These partnerships will continue to strengthen our economy going forward, providing investors and businesses with a coordinated network of experts who can connect them to technical assistance, funding opportunities, programming and knowledge. Additionally, the pandemic has made our businesses more robust and more resilient. When times are good, it’s easy to overlook activities that may increase risk. COVID has caused many companies to reassess historic vulnerabilities that either put their operations at unnecessary risk or were roadblocks to exponential growth.
What do you most want corporate decision-makers and site selectors to understand about doing business in Washington – both today and into the future?
GREEN: Washington has a long history of creating amazing things that have changed the world, from affordable jet travel to the way we think about coffee. We have a culture of collaboration and creativity that I think is pretty unique in the U.S., if not the world. We continually rank at the top of business surveys, such as Startup Genome’s recent ranking that placed Seattle’s startup ecosystem at No. 10 in the world! Our focus on equity, diversity and inclusivity going forward will create new opportunities for investors and businesses that want to be at the leading edge of their respective sectors. We are blessed to have a diverse, resilient economy that can absorb changes in the world economy and even benefit from them.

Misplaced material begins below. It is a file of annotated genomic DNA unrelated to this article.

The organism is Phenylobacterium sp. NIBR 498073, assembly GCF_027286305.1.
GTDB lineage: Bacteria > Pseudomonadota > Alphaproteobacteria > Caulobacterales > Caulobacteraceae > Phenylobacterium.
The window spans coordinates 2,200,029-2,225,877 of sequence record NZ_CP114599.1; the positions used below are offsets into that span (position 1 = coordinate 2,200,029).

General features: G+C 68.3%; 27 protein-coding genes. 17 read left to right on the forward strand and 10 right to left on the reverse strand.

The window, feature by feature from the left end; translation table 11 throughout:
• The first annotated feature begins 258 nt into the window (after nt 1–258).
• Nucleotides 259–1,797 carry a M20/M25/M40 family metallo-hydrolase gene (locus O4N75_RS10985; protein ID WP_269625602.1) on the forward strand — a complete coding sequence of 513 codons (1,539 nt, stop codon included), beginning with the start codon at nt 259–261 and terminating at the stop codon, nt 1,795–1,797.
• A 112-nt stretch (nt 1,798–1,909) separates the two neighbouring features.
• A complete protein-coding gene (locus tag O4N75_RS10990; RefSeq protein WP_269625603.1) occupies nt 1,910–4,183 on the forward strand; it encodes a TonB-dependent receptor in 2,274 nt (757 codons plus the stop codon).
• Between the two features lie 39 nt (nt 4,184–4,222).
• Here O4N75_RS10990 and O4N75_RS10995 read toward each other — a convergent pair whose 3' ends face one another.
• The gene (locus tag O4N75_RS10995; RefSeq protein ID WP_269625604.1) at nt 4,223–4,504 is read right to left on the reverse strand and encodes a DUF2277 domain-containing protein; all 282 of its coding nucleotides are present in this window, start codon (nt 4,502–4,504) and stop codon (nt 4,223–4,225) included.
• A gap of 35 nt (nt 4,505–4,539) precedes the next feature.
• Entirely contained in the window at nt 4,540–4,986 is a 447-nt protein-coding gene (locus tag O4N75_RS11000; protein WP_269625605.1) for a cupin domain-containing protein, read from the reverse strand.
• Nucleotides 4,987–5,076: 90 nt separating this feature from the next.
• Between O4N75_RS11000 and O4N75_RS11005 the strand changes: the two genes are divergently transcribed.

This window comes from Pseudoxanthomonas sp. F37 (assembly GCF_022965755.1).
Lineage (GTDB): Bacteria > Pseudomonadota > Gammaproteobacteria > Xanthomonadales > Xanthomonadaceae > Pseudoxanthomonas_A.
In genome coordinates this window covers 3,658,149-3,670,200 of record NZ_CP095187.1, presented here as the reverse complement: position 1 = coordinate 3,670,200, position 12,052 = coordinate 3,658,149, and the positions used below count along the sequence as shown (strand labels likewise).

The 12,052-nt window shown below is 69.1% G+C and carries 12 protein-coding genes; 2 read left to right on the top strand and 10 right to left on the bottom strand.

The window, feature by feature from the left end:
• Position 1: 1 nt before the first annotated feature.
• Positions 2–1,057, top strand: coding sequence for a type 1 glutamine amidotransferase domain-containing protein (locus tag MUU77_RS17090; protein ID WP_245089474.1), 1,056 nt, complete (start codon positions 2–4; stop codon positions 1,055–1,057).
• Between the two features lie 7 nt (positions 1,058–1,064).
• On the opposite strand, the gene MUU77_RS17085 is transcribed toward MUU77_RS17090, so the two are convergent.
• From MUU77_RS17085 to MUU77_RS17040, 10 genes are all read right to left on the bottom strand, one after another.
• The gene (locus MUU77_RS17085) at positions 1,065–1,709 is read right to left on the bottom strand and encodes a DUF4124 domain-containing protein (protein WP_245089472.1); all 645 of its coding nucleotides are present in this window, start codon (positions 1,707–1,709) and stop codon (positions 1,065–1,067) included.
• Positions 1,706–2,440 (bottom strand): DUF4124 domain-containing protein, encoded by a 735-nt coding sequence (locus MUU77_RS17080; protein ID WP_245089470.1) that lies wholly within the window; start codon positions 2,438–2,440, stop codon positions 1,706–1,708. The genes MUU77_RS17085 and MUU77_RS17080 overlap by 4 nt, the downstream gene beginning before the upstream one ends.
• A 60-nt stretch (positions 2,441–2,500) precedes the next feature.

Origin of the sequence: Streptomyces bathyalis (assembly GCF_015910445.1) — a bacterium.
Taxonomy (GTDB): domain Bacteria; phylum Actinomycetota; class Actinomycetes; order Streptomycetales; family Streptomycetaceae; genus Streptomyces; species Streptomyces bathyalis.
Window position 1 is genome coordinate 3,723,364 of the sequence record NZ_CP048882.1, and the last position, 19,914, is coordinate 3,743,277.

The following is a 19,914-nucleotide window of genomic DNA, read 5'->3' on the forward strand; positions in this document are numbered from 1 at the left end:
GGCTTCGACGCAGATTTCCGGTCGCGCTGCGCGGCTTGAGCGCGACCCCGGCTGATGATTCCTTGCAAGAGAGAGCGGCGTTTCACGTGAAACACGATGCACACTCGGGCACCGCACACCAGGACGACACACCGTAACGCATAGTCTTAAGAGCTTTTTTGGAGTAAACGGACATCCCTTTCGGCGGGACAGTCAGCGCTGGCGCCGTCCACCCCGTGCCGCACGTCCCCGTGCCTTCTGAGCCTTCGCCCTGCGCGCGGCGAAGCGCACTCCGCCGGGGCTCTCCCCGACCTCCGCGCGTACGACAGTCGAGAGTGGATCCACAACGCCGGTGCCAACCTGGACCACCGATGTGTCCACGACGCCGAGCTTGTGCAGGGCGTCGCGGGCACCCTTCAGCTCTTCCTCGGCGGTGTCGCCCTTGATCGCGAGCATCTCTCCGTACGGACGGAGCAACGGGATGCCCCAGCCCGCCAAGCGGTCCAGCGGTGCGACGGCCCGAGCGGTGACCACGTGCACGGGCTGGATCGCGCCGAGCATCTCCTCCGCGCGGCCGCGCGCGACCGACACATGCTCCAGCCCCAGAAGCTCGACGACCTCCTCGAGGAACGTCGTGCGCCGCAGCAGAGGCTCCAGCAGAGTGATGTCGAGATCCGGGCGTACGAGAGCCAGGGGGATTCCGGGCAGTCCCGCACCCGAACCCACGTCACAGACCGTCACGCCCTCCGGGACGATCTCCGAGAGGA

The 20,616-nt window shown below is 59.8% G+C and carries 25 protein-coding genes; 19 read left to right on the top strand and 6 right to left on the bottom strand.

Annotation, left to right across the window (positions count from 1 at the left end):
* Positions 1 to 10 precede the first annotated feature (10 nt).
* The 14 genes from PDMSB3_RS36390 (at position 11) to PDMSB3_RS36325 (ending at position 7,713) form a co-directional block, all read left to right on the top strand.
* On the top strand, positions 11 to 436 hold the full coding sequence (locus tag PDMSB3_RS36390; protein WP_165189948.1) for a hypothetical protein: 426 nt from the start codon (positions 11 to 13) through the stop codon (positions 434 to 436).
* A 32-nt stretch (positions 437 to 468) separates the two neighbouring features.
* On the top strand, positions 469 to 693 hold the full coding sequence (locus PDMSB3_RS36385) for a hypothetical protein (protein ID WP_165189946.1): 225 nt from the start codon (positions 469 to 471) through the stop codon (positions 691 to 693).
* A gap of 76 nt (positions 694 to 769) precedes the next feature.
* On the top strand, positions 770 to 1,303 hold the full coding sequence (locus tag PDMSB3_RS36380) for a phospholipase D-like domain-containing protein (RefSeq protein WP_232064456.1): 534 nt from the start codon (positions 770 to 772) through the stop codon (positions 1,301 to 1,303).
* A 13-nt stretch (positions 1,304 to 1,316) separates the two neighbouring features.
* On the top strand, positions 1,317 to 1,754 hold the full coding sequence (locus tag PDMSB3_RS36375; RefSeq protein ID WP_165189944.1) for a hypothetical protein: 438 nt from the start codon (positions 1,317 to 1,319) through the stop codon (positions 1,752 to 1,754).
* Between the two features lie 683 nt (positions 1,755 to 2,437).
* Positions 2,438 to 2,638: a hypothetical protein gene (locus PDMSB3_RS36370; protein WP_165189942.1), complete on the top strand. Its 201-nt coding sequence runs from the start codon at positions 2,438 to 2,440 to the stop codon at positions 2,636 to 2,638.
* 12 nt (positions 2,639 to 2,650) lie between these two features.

Is there anything specific you’d like to highlight about the state’s COVID-19 response or recovery?
GREEN: I would say equity and resiliency are two of our main areas of focus in the year to come. We have a unique opportunity to create an inclusive economy that allows every resident the chance to start and operate a successful business, earn a living wage and contribute to the state’s recovery and growth growing forward. There is a lot of work to do on this, but I think that our economy and its many partners are well-positioned for significant growth in the years to come.
Savannah King is managing editor of custom content for Conway Inc. She is an award-winning journalist and previously wrote for The Times in Gainesville, Ga. She graduated from the University of West Florida with a degree in Broadcast Journalism and lives near Atlanta.